11. 11. (A-E)Methods ForRemoving Heavy Metals From Waste Water.Heavy Metals Removal: Conventional TechnologiesA number of techniques for the treatment of heavy metal-containing waste waters have been developedin recentyears, in order to both decrease the amount of metal-containing waste watersproduced by industrial activities andimprove the quality of treated effluents.Various treatments,such aschemical precipitation, coagulation–flocculation,flotation, ion exchange,electrochemical treatment process by Using Peat, byAdsorption onto Activated Carbon andmembranefiltration, can be utilized to remove heavy metals from contaminated waste waters, each withtheir owninherent advantages and limitations in application.(A-E-A)Chemical PrecipitationChemical precipitation is the most common technology used to remove dissolved (ionic) metalsfrom water solutions,such as process waste waters containing toxic metals. The ionic metals areconverted to an insoluble form (particle) bythe chemical reaction between the soluble metal compoundsand the precipitating reagent. Typically, the metalprecipitated from the solution is in theform of hydroxide. The conceptual mechanism of heavy metal removal bychemical precipitationis represented aswhere M(OH)nis insoluble metal hydroxide and Mn+and OH- represent dissolved metal ions andprecipitant,respectively. Therefore, the optimum pH for precipitation of one metal may causeanother metal to solubilize, or startto go back into solution. Most process waste waters containmixed metals and hence precipitating these differentmetals as hydroxides can be a tricky process.Chemical precipitation requires large amounts of chemicals to reduce theconcentration ofmetals to an acceptable level for discharging waste waters into the environment. Other drawbacksofthis method are related to the excessive sludge production that requires further treatments,the cost of sludgedisposal, the slow kinetics of metal precipitation, the poor settling ofmetal hydroxides, the aggregation of metalprecipitates, and the long-term environmental impactof sludge disposal. 11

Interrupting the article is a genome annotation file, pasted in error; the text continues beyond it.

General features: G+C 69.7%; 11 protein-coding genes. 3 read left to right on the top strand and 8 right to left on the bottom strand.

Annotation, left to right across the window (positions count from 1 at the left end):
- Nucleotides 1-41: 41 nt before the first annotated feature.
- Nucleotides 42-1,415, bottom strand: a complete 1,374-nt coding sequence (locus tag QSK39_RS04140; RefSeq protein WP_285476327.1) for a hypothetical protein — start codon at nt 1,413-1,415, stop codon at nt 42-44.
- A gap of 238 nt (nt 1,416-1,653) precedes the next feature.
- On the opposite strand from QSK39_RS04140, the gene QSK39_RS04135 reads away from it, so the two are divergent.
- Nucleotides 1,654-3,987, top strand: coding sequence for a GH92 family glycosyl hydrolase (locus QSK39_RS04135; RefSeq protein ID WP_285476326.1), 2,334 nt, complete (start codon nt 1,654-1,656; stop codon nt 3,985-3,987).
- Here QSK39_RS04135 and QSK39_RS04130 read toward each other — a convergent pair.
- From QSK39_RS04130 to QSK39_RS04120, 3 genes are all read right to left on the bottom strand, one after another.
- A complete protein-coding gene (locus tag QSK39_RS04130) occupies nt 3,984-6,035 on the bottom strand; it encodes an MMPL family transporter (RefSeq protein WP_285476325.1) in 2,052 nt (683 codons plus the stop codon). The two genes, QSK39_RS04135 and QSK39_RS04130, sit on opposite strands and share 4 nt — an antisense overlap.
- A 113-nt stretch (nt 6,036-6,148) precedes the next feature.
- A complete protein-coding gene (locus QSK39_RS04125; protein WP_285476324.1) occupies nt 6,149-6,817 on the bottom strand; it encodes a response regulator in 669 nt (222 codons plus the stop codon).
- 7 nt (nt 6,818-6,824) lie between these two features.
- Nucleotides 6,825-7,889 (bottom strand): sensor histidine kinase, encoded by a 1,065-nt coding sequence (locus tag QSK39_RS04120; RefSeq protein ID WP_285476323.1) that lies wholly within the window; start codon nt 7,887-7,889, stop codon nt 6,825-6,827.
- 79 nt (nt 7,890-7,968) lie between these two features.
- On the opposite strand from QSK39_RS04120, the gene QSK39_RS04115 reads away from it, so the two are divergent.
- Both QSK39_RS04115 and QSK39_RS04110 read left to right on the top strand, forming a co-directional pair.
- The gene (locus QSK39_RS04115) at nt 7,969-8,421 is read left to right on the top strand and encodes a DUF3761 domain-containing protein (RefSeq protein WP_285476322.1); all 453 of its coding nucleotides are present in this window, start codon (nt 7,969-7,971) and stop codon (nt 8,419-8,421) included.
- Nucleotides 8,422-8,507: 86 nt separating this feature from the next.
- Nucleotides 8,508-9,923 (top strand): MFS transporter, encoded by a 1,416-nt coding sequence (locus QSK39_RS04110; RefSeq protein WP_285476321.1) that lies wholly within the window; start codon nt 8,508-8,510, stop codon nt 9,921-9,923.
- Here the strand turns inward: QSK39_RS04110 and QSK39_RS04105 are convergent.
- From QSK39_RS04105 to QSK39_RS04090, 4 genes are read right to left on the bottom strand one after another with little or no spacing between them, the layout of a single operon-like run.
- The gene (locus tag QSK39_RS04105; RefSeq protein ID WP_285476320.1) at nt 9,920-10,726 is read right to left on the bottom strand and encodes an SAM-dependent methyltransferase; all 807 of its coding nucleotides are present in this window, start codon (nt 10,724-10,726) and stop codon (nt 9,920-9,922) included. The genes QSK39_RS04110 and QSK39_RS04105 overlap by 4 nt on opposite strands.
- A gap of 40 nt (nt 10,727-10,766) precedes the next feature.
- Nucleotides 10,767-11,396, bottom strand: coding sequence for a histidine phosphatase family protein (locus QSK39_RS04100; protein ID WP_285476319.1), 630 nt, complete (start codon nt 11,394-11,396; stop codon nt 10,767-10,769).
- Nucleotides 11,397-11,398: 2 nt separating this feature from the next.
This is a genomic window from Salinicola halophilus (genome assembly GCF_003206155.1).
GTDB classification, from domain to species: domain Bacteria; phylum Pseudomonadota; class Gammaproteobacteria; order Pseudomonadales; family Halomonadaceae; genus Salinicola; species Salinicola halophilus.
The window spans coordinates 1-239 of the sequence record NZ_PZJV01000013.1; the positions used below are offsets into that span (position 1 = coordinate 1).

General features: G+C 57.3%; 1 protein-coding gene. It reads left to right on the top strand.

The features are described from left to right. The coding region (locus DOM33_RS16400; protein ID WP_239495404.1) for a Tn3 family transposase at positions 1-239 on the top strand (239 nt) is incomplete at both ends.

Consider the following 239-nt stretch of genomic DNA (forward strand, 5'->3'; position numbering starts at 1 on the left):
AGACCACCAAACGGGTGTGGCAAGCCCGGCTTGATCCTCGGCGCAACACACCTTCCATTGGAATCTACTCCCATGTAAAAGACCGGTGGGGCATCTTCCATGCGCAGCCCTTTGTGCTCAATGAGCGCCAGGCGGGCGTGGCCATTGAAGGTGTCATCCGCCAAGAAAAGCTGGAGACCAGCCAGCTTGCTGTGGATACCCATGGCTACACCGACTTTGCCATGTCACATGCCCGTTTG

12. 12. The single component and multi-component hydroxide precipitation andadsorption were studied for different heavymetals namely Iron (III), Chromium(III), Copper (II), Lead (II), Nickel (II), and Cadmium (II) from aqueoussolutions.By using the jar tester Magnesia (MgO) was used as a precipitator at differentdoses and compared withother chemicals like lime (CaO) and caustic soda(NaOH). The treatment involves the addition of either magnesia orlime-waterSuspensions (combined with cationic polyelectrolyte, CPE) in various doses, 1.0 –5.0 g/l for the metalsamples to study the effect of varying doses on the treatmentefficiency. The results show that the percent removal ofmetal ions increases toabout 99 % with increasing the MgO dose to some limits. The optimum values ofMgO doseswere found to be 1.5-3.0 g/l. The pH value ranges are 9.5 to 10 withMgO precipitant and pH of 11.5 to 12 with CaOprecipitantwas the most favorable speed of rapid mixing and the slow mixing speed of 15-30rpm, G of (14-35 s-1), fortwenty minutes gave the best results.At the best operatingconditions of the pilot plant, the removal efficiency of metalions was more than97% at doses of MgO (1.0-4.0 g/l). (12)(A-E-B) Ion ExchangeIon exchange is a reversible chemical reaction wherein an ion present in solution is exchanged witha similarly charged ion bound to a stationary solid phase (resin). Ion exchange can also be used forrecovering valuable heavy metals from inorganic effluents. After separating the loaded resin, metalscan be recovered in a more concentrated solution by eluting with suitable reagents.Since the acidic functional groups of the resins consist of sulfonic acid,it is assumed that thephysico-chemical interactions occurring during metal removal can be expressed as follows:where (–RSO3-) and Mn+represent the anionic group attached to the ion-exchange resin and themetalcation,respectively, while n is the coefficient of the reaction component, depending on theoxidation state of metal ions.Selecting the optimum dosage level depends mainly on the quality offinished water required, considering botheconomic and operating factors. Depending on the characteristicsof the ion exchanger, heavy metal removal by ion 12